QAnon Lost the Midterms

In the end, the midterms were less a “Storm” and more a light breeze.
Arizona Secretary of State candidate Mark Finchem participates in a border security roundtable with law enforcement officials at the Cochise County Sheriffs Office on November 04, 2022 in Sierra Vista, Arizona. (Kevin Dietsch/Getty Images)

For QAnon supporters and candidates, the midterm elections were meant to be the harbinger of the Storm, the long awaited moment when the truth of all their conspiracy theories about deep state plots and child sex trafficking rings would be exposed, and their many enemies held to account.

In the end, the midterms were less a Storm and more of a light breeze.

Dozens of candidates linked to the QAnon conspiracy theory sought election to Congress or as their state’s top election official this year, but as part of a wider rejection of extremist candidates, almost all of those candidates lost.


QAnon supporters had hoped that a coalition of election-denying candidates for secretary of state and governor, which was organized by a major QAnon influencer, would sweep to power in key swing states like Pennsylvania, Nevada, and Arizona, and as a result would help get former President Donald Trump reinstalled in 2024.

But with most of the votes now counted, it looks like just a single minor member of that coalition—Indiana’s Secretary of State-elect Diego Morales—will take office in January.

The coalition’s leader, Jim Marchant, lost to Democratic rival Cisco Aguilar in his bid to become Nevada’s top election official. The Associated Press has called that race, but Marchant has yet to concede. 

As recently as last month, Marchant had indicated his willingness to “fix” the 2024 election to ensure that Trump won.

In neighboring Arizona, Oath Keeper Mark Finchem, a fellow secretary of state candidate and key member of the America First coalition, narrowly lost out to Democrat Adrian Fontes. Like Marchant, Finchem has yet to concede, instead posting on his Twitter account more baseless conspiracies about “voter suppression” and “ballot harvesting” while labeling the media reporting his loss as “fake news.”


Meanwhile Kari Lake, the former TV anchor who is also a member of the coalition, looks to have lost her bid to become Arizona governor, losing out to current Secretary of State Katie Hobbs.

Hobbs issued a statement on Sunday that stopped just short of claiming victory, but most experts, including many in Lake’s camp, believe the Republican simply cannot make up the shortfall in votes with the ballots remaining to be counted.

Hobbs’ statement pointed out that she has led Lake since Election Day and “it’s clear that this won’t change.”

“With the latest tabulation results from Maricopa, Pinal and Pima counties, Katie Hobbs is the unequivocal favorite to become the next governor of Arizona,” the statement read. Lake hasn’t responded to Hobbs’ statement, but on Sunday morning told Fox News: “We need to get in there and restore faith in our elections. We can’t be the laughingstock anymore, and when I’m Governor, I won’t allow it."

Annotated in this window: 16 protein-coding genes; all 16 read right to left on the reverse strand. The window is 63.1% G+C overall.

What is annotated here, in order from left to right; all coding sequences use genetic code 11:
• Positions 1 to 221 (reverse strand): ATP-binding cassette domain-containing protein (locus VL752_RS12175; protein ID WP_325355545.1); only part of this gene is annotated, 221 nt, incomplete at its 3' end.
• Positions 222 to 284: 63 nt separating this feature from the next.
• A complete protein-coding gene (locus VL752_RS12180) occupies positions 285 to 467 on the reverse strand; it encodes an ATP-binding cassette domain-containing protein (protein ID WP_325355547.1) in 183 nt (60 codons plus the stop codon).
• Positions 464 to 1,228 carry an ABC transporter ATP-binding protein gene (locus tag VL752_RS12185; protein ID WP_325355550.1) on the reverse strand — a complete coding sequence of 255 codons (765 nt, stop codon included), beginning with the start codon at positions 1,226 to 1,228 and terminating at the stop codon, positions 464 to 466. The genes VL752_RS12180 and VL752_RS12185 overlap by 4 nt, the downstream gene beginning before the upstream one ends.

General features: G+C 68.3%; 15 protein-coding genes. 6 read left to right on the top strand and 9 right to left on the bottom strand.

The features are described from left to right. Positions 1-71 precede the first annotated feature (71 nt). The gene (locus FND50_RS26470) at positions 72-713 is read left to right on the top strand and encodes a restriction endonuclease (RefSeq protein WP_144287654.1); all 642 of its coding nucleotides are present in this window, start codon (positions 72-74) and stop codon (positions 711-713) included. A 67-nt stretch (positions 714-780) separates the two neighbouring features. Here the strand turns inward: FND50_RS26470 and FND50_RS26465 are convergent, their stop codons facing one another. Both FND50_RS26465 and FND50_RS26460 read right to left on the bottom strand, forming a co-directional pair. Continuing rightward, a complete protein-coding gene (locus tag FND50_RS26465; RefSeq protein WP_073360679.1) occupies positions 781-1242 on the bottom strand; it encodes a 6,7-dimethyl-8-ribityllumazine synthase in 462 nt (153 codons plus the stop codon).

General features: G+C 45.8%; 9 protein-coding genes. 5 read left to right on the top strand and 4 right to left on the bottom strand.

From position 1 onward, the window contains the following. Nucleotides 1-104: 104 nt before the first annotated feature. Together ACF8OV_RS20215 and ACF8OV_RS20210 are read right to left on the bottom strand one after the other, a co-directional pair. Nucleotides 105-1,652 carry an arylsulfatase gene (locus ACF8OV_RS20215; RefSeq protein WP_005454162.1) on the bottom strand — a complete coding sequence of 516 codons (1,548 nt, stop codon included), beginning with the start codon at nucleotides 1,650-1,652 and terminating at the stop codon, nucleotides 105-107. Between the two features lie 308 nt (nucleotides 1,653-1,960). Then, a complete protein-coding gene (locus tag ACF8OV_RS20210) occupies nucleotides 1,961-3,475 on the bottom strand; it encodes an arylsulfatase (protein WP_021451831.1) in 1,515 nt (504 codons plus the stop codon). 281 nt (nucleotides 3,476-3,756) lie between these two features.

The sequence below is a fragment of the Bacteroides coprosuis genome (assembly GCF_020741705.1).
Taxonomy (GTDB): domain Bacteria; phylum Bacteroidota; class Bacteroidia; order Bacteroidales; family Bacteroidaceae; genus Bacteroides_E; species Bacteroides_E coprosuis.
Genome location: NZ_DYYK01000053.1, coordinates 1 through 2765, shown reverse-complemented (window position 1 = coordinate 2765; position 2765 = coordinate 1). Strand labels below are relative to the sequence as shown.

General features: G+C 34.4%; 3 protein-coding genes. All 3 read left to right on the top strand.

Last week two other prominent members of the QAnon coalition, Kristina Karamo, candidate for secretary of state in Michigan and Doug Mastriano, gubernatorial candidate in Pennsylvania, both convincingly lost their respective races.


While Karamo has yet to officially concede, Mastriano belatedly conceded over the weekend. Mastriano, who was known for his extreme views, tried to strike a conciliatory tone in his concession statement, but couldn’t help but once again baselessly suggest the election system was broken.

“Pennsylvania is in great need of election reform,” he wrote. “We can and must do better to make our elections more transparent, secure, and more quickly decided.”

The America First coalition was first announced at a QAnon conference in Las Vegas just over a year ago. During that announcement, Marchant discussed how he had been working on “fixing” the election system from the day after the 2020 presidential election, and that soon after he began, the QAnon influencer known as Juan O Savin had joined him to create the group.

Savin, whose real name is Wayne Willott, is a major figure within the QAnon community, and many members believe he is in fact John F. Kennedy, Jr. in disguise (John F. Kennedy, Jr. died in a plane crash in 1999).

His central role in the formation of the America First coalition, however, indicates how central QAnon conspiracies have become to the mainstream GOP politics.


In a livestream posted on video-sharing site Rumble last Friday, Savin dismissed the coalition’s losses while making vague references to some other plan that would reveal itself in the future. This is a common QAnon tactic when predicted events don’t happen as prophesied. 

Aside from the America First coalition, there were a number of other QAnon-linked candidates on the ballot last week, but almost all lost their races, too.

In Maryland, gubernatorial candidate Dan Cox, who has voiced support for QAnon, lost. And in Ohio, J.R. Majewski, a GOP congressional candidate who misrepresented his military service history and has voiced support for QAnon, lost decisively.

Another of those who lost was Mayra Flores, who only became a member of Congress five months ago when she flipped a House seat in a special election in Texas’ 34th district. In the lead up to her victory she repeatedly used QAnon hashtags in her social media posts.

Unlike other QAnon-touting candidates, Flores quickly conceded defeat:

Flores, who wasn’t part of the America First coalition, was one of three sitting members of Congress who have voiced support for QAnon, including Colorado Rep. Lauren Boebert, whose much-closer-than-expected race against Democrat Adam Frisch has not been called. Meanwhile, the queen of the House QAnon caucus, Georgia Rep. Marjorie Taylor Greene, easily retained her seat.

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